Praecipitia in Ruinam: The Decline of the Small Roman Farmer and the Fall of the Roman Republic
War and fraternal bloodshed dominated the late Roman Republic. From the tribunate of Tiberius Sempronius Gracchus in 133 to the beginning of the Augustan Principate in 27, Rome was wracked by internal dissention and political anarchy. (1) The chaos was the product of the unbounded personal ambitions of Rome's leading men--ambitions that were encouraged by a militaristic culture that impelled individual aristocrats to pursue fame and glory for themselves at all cost. Powerful Roman commanders made war with each other and sacked the city of Rome with their personal armies. "Violence," according to Appian, "prevailed almost constantly, together with shameful contempt for law and justice." (2) This traumatic episode witnessed the dismantling of the oligarchic Republic and its replacement with a government ruled by the despotic authority of one man. Personal ambition tells only part of the story. The Republic was, in many ways, a victim of its own success. By 133 the Romans found themselves in command of a far-flung empire extending from Spain in the west to Asia Minor in the east, but they were forced to administer it with the government structure of a city-state. Rapid imperial expansion during the middle Republic strained nearly every aspect of the Roman system but none more so than the very foundation of Roman military strength--the small farmer. Spoils of war were channeled into agriculture by the landed elite, resulting in economic polarization and the displacement of independent labor in the countryside. This inquiry traces the socio-economic developments that led to the decline of independent farming in Rome, developments that culminated in political turmoil and civil war during the first century.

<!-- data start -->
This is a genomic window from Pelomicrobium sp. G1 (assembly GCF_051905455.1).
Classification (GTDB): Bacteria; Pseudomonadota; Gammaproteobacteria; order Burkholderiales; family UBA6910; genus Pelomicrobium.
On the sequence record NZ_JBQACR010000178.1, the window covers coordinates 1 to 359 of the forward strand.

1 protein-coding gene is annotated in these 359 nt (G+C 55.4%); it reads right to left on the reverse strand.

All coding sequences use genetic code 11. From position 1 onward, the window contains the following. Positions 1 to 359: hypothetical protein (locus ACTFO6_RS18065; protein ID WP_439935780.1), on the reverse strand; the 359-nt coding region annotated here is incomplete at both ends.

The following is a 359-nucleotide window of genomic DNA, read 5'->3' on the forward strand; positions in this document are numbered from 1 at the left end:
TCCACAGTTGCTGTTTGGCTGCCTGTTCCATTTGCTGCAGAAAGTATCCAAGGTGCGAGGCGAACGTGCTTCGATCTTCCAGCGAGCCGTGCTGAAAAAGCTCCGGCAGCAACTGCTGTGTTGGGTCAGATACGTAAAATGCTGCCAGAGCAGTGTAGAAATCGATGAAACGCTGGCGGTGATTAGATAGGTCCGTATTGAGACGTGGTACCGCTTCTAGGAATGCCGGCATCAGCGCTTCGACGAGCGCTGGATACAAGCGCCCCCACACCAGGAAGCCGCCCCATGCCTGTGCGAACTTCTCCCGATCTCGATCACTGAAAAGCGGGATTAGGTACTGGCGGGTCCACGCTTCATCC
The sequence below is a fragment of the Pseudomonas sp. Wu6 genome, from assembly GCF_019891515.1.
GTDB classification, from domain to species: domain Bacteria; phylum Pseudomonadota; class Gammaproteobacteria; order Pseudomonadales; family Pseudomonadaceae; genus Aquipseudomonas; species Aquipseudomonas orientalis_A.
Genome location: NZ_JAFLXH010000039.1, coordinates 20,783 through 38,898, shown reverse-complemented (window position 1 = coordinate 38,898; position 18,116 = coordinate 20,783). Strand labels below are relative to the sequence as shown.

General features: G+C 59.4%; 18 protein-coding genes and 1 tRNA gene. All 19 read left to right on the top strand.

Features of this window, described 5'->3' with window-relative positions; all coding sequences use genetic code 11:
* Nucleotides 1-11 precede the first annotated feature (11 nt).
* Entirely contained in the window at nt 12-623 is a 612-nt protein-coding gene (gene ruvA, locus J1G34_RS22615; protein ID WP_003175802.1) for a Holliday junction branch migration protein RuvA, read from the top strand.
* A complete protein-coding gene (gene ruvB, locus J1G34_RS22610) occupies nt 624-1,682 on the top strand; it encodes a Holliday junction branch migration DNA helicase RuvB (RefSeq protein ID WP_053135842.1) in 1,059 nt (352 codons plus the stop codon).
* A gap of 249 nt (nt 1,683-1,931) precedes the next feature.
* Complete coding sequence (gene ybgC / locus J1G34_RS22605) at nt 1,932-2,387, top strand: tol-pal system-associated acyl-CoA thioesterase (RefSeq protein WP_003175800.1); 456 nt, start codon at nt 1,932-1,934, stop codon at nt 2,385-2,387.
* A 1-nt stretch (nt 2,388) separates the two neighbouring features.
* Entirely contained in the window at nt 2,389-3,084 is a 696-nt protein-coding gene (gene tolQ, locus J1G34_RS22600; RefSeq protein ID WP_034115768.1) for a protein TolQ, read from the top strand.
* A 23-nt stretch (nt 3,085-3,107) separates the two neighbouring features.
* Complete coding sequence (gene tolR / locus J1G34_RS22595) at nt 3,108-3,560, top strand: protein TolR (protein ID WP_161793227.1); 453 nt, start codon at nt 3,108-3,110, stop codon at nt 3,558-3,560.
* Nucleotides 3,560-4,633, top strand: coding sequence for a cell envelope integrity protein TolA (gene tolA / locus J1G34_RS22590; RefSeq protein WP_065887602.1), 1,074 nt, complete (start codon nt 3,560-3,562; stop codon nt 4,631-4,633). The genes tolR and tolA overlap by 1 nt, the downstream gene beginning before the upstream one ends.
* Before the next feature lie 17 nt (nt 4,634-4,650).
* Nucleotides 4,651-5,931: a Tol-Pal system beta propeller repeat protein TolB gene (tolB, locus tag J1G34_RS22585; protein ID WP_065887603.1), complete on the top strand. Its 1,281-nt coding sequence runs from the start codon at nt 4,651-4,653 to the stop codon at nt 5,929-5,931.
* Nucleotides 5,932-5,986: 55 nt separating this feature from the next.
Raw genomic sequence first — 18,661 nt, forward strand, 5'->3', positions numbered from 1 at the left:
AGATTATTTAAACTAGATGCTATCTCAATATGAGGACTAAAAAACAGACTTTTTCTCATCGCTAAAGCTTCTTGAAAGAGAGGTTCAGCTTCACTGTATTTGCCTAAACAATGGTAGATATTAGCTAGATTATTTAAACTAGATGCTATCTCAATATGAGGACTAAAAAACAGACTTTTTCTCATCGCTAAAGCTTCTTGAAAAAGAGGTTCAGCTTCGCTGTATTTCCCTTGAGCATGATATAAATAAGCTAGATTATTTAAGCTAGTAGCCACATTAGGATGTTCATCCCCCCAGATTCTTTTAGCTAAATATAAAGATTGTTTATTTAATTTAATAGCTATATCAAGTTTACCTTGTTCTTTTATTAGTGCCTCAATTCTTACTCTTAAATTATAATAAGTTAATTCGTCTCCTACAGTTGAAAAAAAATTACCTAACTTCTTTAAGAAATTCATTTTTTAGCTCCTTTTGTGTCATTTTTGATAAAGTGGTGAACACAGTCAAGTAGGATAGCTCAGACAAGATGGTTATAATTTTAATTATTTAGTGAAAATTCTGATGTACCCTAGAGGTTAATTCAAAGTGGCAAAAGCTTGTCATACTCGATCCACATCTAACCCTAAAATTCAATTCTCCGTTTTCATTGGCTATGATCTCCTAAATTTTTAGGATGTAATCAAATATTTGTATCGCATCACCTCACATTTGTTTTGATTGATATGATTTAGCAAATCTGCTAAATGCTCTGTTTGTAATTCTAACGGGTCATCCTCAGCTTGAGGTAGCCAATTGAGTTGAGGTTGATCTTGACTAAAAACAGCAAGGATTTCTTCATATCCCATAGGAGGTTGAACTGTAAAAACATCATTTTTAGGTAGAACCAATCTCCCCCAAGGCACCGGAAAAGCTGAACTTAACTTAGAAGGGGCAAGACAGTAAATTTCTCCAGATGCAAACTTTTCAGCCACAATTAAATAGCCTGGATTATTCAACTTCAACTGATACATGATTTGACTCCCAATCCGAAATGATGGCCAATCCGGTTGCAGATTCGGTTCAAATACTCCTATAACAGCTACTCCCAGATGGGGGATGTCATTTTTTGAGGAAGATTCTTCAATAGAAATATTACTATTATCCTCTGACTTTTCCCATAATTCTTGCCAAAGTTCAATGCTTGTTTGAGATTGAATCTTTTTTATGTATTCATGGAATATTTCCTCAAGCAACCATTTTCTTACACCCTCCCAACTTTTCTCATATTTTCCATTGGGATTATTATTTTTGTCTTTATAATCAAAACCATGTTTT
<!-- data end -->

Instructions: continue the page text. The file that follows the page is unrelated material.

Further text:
The question of what caused the decline of the Roman Republic is a complex one. In answering it, many ancient and modern writers have held that the problems of the late Republic were caused by the steady deterioration of aristocratic morals throughout the second century. Sallust, a contemporary of G. Julius Caesar and Catiline, complained of the "shamelessness, bribery and rapacity" prevalent in the political life of his time, the "corruption of the public morals," and the "two great evils of... extravagance and avarice." (3) Dionysius of Halicarnassus, writing towards the end of the first century, reflected on the virtuous days of the early Republic when Roman leaders "worked with their own hands, led frugal lives, did not chafe under honourable poverty, and, far from aiming at positions of royal power, actually refused them." (4) The first century historian Velleius Patercullus complained of the "private luxury" and the "public extravagance" of Rome's leading citizens. (5)